Pittsburgh Pirates Weighing Risk of Selecting a Pitcher No. 1
On Sunday, the Pittsburgh Pirates will pick first in Major League Baseball’s amateur draft. The consensus is that they are going to choose one of two Louisiana State Tigers, outfielder Dylan Crews, the top hitting prospect in the draft, or Paul Skenes, the top pitching prospect in the draft.
BetUS.com thinks the pick will be Skenes. He is paying +165 to be the first overall selection in the draft, while Crews is second on the odds board at +250.
Skenes struck out a whopping 48% of the batters he faced in SEC play this season, and he was named the College World Series Most Outstanding Player. In 15.2 innings in the CWS, he allowed just seven hits and two runs and struck out 21. On college baseball’s biggest stage, he was its brightest star.
But the history of pitchers taken with the top overall pick is checkered at best. It’s why only once in the last eight drafts has a pitcher gone No. 1 overall. That was Casey Mize in 2018, drafted by the Tigers. He made it to the majors by 2020, but to date, he has just seven big league wins, and he’s currently rehabilitating from Tommy John surgery.
Prior to Mize, you have to go back to Brady Aiken in 2014, drafted by the Houston Astros. Houston discovered inflammation in his elbow prior to signing him and reduced their offer. He refused to sign, and went back into the draft for 2015, getting taken by Cleveland at 17th overall. He never made it to the majors and has been out of baseball since 2021.
The Case for Paul Skenes
Skenes has an elite arm, and he would be tough to pass up. And while recent history suggests that a pitcher at No. 1 might be too much risk for the potential reward, there certainly are plenty of success stories.
David Price was selected No. 1 overall by Tampa Bay in 2007, and he made it to five All-Star Games and won the Cy Young Award in 2012. Two years later, the Nationals took Stephen Strasburg with the first pick, and he became a World Series MVP. And the Pirates themselves know that a No. 1 overall pitcher can work out, as it did when they took Gerrit Cole in 2011. He’s been an All-Star in Pittsburgh and Houston, and he’s making his third appearance with the Yankees at this year’s All-Star Game.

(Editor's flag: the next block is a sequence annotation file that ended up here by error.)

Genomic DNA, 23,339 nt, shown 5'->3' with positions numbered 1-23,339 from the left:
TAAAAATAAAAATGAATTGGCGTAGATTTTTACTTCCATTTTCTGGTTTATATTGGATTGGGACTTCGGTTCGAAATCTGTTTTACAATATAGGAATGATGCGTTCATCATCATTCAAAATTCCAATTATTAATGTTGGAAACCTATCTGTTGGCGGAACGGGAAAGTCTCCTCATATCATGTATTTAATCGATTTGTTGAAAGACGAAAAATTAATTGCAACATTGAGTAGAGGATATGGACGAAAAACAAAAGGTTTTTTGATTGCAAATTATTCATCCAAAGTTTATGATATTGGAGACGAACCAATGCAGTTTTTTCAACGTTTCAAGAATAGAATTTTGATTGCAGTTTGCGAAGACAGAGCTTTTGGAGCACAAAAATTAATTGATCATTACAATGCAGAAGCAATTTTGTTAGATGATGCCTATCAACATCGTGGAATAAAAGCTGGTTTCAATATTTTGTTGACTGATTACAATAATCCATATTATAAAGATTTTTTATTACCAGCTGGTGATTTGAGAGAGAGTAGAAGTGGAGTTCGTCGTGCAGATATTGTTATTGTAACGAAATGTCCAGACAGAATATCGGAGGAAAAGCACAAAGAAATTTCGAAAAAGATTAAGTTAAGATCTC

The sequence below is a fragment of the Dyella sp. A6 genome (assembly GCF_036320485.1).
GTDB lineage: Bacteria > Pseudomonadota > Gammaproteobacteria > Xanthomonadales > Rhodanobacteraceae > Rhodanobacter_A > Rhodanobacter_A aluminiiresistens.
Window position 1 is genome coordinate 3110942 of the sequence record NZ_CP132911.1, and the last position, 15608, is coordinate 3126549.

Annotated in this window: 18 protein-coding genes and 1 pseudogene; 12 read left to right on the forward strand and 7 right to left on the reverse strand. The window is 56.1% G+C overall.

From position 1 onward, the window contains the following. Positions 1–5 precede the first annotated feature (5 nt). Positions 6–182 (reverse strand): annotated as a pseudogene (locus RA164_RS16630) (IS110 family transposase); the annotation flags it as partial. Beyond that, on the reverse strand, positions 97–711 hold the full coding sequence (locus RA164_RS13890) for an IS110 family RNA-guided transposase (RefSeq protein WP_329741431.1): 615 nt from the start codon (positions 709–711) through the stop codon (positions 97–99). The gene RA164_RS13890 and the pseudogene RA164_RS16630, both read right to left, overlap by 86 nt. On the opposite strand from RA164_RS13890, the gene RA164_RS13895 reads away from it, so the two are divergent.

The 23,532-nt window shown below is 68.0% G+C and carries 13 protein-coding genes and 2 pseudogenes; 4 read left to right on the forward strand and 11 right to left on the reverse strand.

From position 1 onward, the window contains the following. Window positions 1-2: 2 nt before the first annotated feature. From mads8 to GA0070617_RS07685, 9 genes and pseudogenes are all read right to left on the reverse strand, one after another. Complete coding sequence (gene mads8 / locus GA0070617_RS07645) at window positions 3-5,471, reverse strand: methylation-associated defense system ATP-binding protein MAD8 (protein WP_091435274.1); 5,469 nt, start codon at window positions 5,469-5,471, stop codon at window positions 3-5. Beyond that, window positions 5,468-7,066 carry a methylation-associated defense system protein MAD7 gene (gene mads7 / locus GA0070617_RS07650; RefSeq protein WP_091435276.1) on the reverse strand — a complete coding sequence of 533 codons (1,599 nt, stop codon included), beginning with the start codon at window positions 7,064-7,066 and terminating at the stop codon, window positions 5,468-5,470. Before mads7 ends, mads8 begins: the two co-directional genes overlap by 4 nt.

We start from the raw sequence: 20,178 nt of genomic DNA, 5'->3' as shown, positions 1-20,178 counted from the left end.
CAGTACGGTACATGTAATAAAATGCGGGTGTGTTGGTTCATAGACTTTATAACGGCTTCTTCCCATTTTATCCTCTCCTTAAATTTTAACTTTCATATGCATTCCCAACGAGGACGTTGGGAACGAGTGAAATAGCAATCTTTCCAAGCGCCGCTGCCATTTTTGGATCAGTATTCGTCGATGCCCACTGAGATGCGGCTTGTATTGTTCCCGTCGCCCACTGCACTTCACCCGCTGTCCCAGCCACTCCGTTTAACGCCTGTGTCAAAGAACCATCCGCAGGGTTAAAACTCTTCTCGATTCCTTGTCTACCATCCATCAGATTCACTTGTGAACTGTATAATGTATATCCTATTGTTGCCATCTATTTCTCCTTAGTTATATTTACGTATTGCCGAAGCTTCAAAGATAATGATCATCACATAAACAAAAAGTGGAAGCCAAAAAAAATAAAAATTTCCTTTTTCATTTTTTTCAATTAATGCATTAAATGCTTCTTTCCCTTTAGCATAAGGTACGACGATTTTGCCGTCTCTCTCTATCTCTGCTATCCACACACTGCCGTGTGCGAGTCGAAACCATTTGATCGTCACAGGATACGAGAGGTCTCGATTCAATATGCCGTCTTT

Health is the biggest scare. Elite batters don’t usually go down with serious elbow injuries. But Skenes threw 120 pitches in his CWS semifinal performance against Wake Forest. Most observers feel at 6-foot-6, 235 lbs, he has the frame and the arm strength to withstand the rigors of a full professional baseball season.
Skenes began his college career at the Air Force Academy, where he also played first base and catcher, which underscores his athleticism and durability. As the best pitching prospect since Strasburg in 2009, if the Pirates don’t take him at No. 1, Washington is a cinch to grab him at No. 2.
The Case for Dylan Crews
It’s not just that Crews is a safer pick than Skenes because of his position. He’s a dynamic player who also starred for LSU at the College World Series. He won the Golden Spikes Award as the country’s top amateur player with a .567 on-base percentage, a .426 batting average, and reached base in all 71 games he played in 2023.
The Golden Spikes Award carries more than a little gravitas when making the transition to the Major Leagues. Six of the previous 44 award winners have won baseball’s Rookie of the Year Award, three have been league MVPs, and three have won the Cy Young Award.
In 2020, as a high school senior, Crews was projected to go in the late first round. Now that he has played three seasons with LSU and collected 286 hits and 58 home runs, he’s going to be selected with the first or second overall pick.